Detection dogs sniff out the droppings of endangered primates
Detection dogs – working dogs trained to use their noses to find substances like drugs or explosives – have also found work in wildlife conservation. Such scat-detecting dogs are valuable tools for collecting fecal samples from rare and hard-to-find wild animals.
There are currently three major detection dog training groups based in the United States: Working Dogs for Conservation, Pack Leader, and the University of Washington Center for Conservation Biology. These groups are renowned for their ground-breaking and excellent work, but deploying detection dogs to other areas of the world is limited by the high cost (tens to hundreds of thousands of dollars) and logistical challenges of using a scat-detection dog team in the service of collaborative, international research.
Joseph Orkin, a biological anthropologist currently at the University of Calgary, became interested in the idea of using a scat-detection dog to track down the black-crested gibbons he was studying in southwest China. The apes live in mountaintop nature reserves and are wary of people, scurrying away quickly if one approaches.
"You can't just climb up a tree with a cheek swab kit and ask nicely for a DNA sample," Orkin says. "So we have people working in the field to collect fecal samples for population genetics analysis. But it can be tough: you're looking for this greenish-brown fecal sample on a brownish-green forest floor."
Orkin knew about the use of scat-detection dogs to sniff out fecal samples of endangered carnivores. But when he looked into what it would take to bring such a dog to China, the high cost and complicated logistics of transporting and housing the dog team made it impossible for his project's budget.
Instead, Orkin worked out a collaboration with local police in Kumming, China, to train a dog to locate scat. There was already a detection-dog training base in use for police work, and Orkin believed taking advantage of this infrastructure would eliminate the cost of international travel and handler fees. He and his colleagues reported the results of the project in a paper in Scientific Reports.
"For less than $3,000, we bought and trained a local police dog," says Orkin. "I spent a month working with a trainer, learning how to be a detection dog handler.
"Dogs' noses are so strong; it's like taking all the noses in a sold-out stadium and condensing them down into one nose. Just like a dog can discriminate among different types of drugs, it can discriminate among different types of feces."
Through an international collaboration between Washington University in St. Louis, the Chinese Academy of Sciences, and the Chinese Ministry of Public Security, Orkin was able to test the effectiveness of a locally trained detection dog to locate scat from three species of endangered primates.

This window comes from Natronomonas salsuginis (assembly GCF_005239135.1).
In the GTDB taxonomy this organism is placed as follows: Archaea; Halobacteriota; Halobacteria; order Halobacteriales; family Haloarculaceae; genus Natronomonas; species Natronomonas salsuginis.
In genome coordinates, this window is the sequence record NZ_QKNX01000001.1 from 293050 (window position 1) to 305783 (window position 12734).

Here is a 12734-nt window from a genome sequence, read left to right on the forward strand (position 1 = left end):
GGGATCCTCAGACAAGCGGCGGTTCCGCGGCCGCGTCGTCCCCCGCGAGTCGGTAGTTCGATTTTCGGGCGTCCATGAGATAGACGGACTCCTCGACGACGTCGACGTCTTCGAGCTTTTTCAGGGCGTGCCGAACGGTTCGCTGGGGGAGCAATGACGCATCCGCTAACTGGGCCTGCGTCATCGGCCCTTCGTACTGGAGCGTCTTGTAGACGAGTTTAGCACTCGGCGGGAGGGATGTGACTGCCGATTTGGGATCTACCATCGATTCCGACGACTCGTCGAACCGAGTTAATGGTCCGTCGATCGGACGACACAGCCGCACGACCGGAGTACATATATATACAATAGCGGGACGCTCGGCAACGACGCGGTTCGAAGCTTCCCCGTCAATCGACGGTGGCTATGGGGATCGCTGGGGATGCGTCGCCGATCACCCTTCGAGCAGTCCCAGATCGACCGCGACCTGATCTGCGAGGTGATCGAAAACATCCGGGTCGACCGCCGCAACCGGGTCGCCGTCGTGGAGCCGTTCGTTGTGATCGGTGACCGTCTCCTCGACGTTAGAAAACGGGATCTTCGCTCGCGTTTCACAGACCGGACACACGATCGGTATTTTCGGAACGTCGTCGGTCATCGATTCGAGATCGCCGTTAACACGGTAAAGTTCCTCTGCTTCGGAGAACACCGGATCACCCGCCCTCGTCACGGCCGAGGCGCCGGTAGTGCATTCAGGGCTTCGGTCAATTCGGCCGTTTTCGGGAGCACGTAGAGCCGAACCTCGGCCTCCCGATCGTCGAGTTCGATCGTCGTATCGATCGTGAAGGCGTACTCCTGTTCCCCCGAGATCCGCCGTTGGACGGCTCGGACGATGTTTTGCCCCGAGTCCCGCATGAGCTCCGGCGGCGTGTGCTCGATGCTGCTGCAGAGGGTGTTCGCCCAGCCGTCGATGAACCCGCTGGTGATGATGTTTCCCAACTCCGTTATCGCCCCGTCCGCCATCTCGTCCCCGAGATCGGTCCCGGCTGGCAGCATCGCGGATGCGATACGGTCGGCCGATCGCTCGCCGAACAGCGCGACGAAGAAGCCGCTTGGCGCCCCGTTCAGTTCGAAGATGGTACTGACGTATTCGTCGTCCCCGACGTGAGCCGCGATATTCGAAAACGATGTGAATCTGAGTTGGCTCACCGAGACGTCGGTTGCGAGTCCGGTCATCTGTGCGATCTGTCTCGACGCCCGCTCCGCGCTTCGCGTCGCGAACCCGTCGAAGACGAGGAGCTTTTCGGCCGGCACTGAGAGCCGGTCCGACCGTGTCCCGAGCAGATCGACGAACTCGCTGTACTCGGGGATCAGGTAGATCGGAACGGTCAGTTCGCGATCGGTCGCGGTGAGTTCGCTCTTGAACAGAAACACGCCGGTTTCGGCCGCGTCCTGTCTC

The team trained a Belgian Malinois named Pinkerton to identify scat from black crested gibbons, Indochinese gray langurs, and stump-tailed macaques. With Orkin acting as his handler, they sampled 12 sites across two mountain ranges in Yunnan, China. When Pinkerton found a scat sample, he lay down with his front paws on either side of the sample and wagged his tail. He was rewarded with some time playing with his favorite toy, a tennis ball, while Orkin collected the sample.
The team collected 137 primate fecal samples that were then confirmed by genetic sequencing. Pinkerton had a 92% accuracy rate, significantly out-performing a human-only search team.
The results show that scat-detecting dogs can be applied to a broader range of wildlife.
"Although most of the detection dog work that has been published so far is focused on carnivores, we had success with scats from primates that eat fruits and leaves," says Orkin. "These primates are also arboreal, so instead of an animal leaving a nice, observable fecal pile on the ground, you have feces falling from the trees and breaking apart, making them difficult to see."
What Orkin is really excited about is the democratization of scat-detection dogs.
"By working with local police, you get more local capacity building and global reach," he says. "Most countries have access to detection dogs, so any scientist or conservation management group in most countries around the world should be able to do this. It's a powerful tool available to conservation groups and scientists around the world, and it expands the reach and scope of what we can do in conservation genetics."
Orkin worked with Pinkerton in China for about three years, and became very attached to him. Fortunately for both members of this dog detection team, Pinkerton is now retired and living with Orkin as a beloved pet. But the work they accomplished together shows the potential for locally sourced and trained detection dogs to be used to find scat to help international, collaborative conservation projects.
This story is republished courtesy of PLOS Blogs: blogs.plos.org.